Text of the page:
“Former Abu Ghraib Prisoners Ordered to Pay Contractor $14,000 After Losing Torture Suit” [#geekgirl]
[From Democracy Now] “A federal judge has ordered four Iraqis who were imprisoned at Abu Ghraib to pay nearly $14,000 in legal fees to the military contractor they unsuccessfully sued for their torture. In June, a federal judge dismissed a case brought by the former prisoners against CACI International which accused the company’s employees of directing their torture. One plaintiff said he was caged, beaten, threatened with dogs and given electric shocks. In dismissing the lawsuit, the judge did not directly address CACI’s role in the abuse, instead citing a recent Supreme Court decision restricting lawsuits against corporations for abuses on foreign soil. CACI then sued the former prisoners for legal fees, and a judge has ruled in the company’s favor. Lawyers for the Iraqis say they plan to appeal the lawsuit’s dismissal.”
“Bills Seek End to Farm Animal Abuse Videos” [#geekgirl]
…yep, unfortunately you did read that title correctly. Only in ‘Murica would
potential advocates of animal torturecertain sectors of the agricultural and farming community seek to stop the *documentation* of animal abuse, not the abuse itself:
“…state legislators across the country are introducing laws making it harder for animal welfare advocates to investigate cruelty and food safety cases. Some bills make it illegal to take photographs at a farming operation. Others make it a crime for someone such as an animal welfare advocate to lie on an application to get a job at a plant.
Bills pending in California, Nebraska and Tennessee require that anyone collecting evidence of abuse turn it over to law enforcement within 24 to 48 hours — which advocates say does not allow enough time to document illegal activity under federal humane handling and food safety laws….Patterson’s bill, sponsored by the California Cattlemen’s Association, would make failing to turn over video of abuse to law enforcement within 48 hours an infraction punishable by a fine.
Critics say the bills are an effort to deny consumers the ability to know how their food is produced.
“The meat industry’s mantra is always that these are isolated cases, but the purpose of these bills is to prevent any pattern of abuse from being documented,” said Paul Shapiro, vice president of farm animal protection for the Humane Society of the United States, which conducted the California and Vermont investigations.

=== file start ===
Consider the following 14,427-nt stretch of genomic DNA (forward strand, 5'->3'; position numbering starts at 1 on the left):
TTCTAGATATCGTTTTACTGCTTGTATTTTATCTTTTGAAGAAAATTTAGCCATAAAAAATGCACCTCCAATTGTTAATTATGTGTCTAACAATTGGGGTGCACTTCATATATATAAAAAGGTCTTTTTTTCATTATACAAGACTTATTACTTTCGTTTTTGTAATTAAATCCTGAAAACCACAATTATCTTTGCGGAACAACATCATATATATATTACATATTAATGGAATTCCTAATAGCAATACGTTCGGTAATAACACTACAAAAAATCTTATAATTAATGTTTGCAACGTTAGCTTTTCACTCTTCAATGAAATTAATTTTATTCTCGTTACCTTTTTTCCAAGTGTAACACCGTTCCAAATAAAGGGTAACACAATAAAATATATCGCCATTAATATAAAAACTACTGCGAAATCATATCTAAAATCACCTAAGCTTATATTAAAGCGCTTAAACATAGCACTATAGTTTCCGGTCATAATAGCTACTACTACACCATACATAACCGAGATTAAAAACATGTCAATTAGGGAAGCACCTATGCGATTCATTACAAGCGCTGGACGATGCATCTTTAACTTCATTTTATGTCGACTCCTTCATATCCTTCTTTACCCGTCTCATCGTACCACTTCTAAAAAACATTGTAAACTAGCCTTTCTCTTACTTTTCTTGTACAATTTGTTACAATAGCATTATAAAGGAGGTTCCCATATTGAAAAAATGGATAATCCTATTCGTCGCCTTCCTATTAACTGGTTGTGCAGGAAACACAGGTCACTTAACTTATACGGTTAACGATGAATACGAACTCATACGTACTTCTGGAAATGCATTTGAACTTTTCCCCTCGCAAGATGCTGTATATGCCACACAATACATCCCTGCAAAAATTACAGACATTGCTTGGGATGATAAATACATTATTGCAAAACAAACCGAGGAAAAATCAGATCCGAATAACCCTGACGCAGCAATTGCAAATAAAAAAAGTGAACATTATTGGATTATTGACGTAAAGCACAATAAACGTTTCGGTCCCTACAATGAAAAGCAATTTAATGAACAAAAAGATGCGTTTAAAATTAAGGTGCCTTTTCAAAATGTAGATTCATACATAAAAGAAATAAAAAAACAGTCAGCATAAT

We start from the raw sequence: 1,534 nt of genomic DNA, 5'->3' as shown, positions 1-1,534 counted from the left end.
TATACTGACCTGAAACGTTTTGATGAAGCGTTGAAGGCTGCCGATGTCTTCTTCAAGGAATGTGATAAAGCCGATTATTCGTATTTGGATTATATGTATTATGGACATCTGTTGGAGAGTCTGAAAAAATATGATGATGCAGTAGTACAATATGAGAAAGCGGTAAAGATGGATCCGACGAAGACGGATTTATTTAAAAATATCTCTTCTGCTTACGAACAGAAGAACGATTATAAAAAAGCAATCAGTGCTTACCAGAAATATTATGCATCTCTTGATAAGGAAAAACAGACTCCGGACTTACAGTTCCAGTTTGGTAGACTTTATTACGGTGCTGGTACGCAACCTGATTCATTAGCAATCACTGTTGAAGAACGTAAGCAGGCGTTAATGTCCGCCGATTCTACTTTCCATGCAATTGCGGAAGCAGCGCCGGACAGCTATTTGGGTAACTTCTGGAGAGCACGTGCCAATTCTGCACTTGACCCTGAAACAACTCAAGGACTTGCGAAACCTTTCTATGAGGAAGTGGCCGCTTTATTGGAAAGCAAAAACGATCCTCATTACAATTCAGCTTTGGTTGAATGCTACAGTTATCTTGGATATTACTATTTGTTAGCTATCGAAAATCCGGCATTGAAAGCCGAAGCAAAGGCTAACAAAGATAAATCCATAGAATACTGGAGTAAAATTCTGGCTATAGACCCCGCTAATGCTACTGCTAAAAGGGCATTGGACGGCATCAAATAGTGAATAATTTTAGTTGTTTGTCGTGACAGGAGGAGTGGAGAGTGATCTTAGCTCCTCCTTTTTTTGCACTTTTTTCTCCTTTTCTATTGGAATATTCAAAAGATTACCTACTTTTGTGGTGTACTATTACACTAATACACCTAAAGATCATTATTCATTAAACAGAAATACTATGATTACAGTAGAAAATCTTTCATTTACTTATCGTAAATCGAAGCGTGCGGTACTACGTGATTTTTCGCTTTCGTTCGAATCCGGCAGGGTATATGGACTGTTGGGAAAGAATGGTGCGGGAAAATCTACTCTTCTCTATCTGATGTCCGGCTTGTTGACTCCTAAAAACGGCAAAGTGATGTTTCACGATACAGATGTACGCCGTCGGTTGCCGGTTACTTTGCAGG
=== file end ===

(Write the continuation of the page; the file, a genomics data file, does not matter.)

In Indiana, Arkansas and Pennsylvania it would be a crime to make videos at agricultural operations….Formal opposition to the California bill comes from the ASPCA, the Teamsters, the HSUS and dozens of others. They say these attempts by the agriculture industry to stop investigations are a part of a nationwide agenda set by the American Legislative Exchange Council, a conservative think tank backed by business interests.”
Just how an institution like the American Legislative Exchange Council can justifiably label people who document extreme and unnecessary animal abuse as “terrorists” is anyone’s guess: “ALEC has labeled those who interfere with animal operations “terrorists,” though a spokesman said he wishes now that the organization had called its legislation the “Freedom to Farm Act” rather than the “Animal and Ecological Terrorism Act.”
In this age of accessible whiz-bang-internet-info, I occasionally stumble across a news item [like the above] that makes it past my rigorous internal “do-not-simply-react-affectively-and-let-these-idiots-get-to-you” filter. This particular news item has me
broiling in my own anger juicesshaking my head in flabbergasted frustration. I’m also left confounded at just how the advocates of such Bills can see themselves as providing any type of reasonable moral compass when it comes to ethical issues: perhaps instead all they see are dollar signs.